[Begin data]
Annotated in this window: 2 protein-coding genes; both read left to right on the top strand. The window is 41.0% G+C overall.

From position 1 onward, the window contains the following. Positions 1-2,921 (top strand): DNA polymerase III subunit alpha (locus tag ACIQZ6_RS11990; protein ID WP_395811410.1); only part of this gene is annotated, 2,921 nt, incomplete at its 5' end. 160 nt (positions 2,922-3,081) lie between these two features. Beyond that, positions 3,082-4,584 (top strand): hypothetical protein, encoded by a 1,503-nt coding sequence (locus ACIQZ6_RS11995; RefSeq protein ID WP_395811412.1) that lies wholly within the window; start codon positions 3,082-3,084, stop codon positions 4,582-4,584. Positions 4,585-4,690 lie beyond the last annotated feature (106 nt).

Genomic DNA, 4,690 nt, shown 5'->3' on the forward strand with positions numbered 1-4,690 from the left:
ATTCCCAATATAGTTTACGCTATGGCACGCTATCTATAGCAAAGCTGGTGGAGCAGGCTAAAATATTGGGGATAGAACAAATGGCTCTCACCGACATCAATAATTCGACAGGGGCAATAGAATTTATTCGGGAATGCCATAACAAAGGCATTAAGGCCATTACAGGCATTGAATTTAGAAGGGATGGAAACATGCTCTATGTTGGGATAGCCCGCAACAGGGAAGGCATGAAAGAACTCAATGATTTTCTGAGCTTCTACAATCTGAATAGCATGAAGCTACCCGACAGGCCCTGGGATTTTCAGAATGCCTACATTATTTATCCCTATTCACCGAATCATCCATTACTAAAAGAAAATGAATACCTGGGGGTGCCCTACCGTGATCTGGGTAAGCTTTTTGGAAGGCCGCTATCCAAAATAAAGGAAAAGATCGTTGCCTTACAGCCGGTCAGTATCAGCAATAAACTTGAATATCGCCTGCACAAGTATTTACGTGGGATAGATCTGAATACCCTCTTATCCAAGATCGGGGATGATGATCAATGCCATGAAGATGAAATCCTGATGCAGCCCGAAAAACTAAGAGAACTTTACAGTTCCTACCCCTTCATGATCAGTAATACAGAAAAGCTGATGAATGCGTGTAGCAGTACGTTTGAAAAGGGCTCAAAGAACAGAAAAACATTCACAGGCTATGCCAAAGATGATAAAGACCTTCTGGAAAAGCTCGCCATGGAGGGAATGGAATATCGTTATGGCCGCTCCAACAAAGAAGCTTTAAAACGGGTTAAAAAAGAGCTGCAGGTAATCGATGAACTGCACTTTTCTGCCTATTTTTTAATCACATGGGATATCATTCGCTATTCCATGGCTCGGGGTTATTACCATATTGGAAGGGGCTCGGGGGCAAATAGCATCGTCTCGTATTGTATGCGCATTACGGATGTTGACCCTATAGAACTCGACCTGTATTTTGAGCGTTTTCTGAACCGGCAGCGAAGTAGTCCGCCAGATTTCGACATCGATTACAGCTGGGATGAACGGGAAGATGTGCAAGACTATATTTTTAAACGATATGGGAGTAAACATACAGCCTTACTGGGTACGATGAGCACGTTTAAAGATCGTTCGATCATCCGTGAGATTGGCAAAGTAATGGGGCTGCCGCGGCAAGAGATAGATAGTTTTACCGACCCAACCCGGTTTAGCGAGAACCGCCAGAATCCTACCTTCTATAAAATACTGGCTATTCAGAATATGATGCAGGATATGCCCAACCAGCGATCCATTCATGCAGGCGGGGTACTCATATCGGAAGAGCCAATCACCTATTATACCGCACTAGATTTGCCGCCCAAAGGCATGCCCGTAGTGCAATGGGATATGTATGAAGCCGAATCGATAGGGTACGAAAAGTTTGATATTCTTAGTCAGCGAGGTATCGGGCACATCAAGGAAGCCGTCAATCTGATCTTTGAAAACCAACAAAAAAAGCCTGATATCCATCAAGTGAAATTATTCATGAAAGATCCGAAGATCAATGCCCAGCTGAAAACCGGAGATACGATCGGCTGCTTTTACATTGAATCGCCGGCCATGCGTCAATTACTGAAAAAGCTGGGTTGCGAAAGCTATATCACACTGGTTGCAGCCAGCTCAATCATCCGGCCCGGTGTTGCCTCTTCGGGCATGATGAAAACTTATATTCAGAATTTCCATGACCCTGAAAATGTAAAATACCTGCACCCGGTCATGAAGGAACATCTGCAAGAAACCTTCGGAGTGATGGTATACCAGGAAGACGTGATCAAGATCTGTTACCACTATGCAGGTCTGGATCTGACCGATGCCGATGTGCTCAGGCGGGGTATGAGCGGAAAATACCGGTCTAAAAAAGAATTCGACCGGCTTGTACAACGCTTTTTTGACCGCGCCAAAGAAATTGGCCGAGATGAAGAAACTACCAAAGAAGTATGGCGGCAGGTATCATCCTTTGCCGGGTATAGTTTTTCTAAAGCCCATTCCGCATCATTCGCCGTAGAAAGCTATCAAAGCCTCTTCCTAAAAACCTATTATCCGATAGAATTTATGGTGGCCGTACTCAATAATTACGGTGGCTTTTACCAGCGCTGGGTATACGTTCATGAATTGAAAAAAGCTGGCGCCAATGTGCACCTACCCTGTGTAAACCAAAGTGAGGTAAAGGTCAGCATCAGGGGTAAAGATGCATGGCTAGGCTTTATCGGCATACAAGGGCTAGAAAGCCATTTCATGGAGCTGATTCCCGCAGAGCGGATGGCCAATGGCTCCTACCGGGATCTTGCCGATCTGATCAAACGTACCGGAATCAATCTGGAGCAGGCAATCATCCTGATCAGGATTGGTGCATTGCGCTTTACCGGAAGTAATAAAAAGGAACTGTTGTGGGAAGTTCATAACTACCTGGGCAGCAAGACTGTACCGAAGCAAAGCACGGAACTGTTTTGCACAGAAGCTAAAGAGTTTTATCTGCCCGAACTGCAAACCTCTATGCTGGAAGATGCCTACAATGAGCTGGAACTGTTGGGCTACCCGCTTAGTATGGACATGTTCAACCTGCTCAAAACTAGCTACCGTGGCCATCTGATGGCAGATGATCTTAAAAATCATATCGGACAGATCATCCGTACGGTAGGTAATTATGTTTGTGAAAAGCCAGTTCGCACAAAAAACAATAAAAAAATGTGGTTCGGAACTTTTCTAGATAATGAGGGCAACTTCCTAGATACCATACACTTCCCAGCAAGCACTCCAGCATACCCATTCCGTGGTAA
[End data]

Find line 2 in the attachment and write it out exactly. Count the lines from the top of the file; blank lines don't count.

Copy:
From position 1 onward, the window contains the following. Positions 1-2,921 (top strand): DNA polymerase III subunit alpha (locus tag ACIQZ6_RS11990; protein ID WP_395811410.1); only part of this gene is annotated, 2,921 nt, incomplete at its 5' end. 160 nt (positions 2,922-3,081) lie between these two features. Beyond that, positions 3,082-4,584 (top strand): hypothetical protein, encoded by a 1,503-nt coding sequence (locus ACIQZ6_RS11995; RefSeq protein ID WP_395811412.1) that lies wholly within the window; start codon positions 3,082-3,084, stop codon positions 4,582-4,584. Positions 4,585-4,690 lie beyond the last annotated feature (106 nt).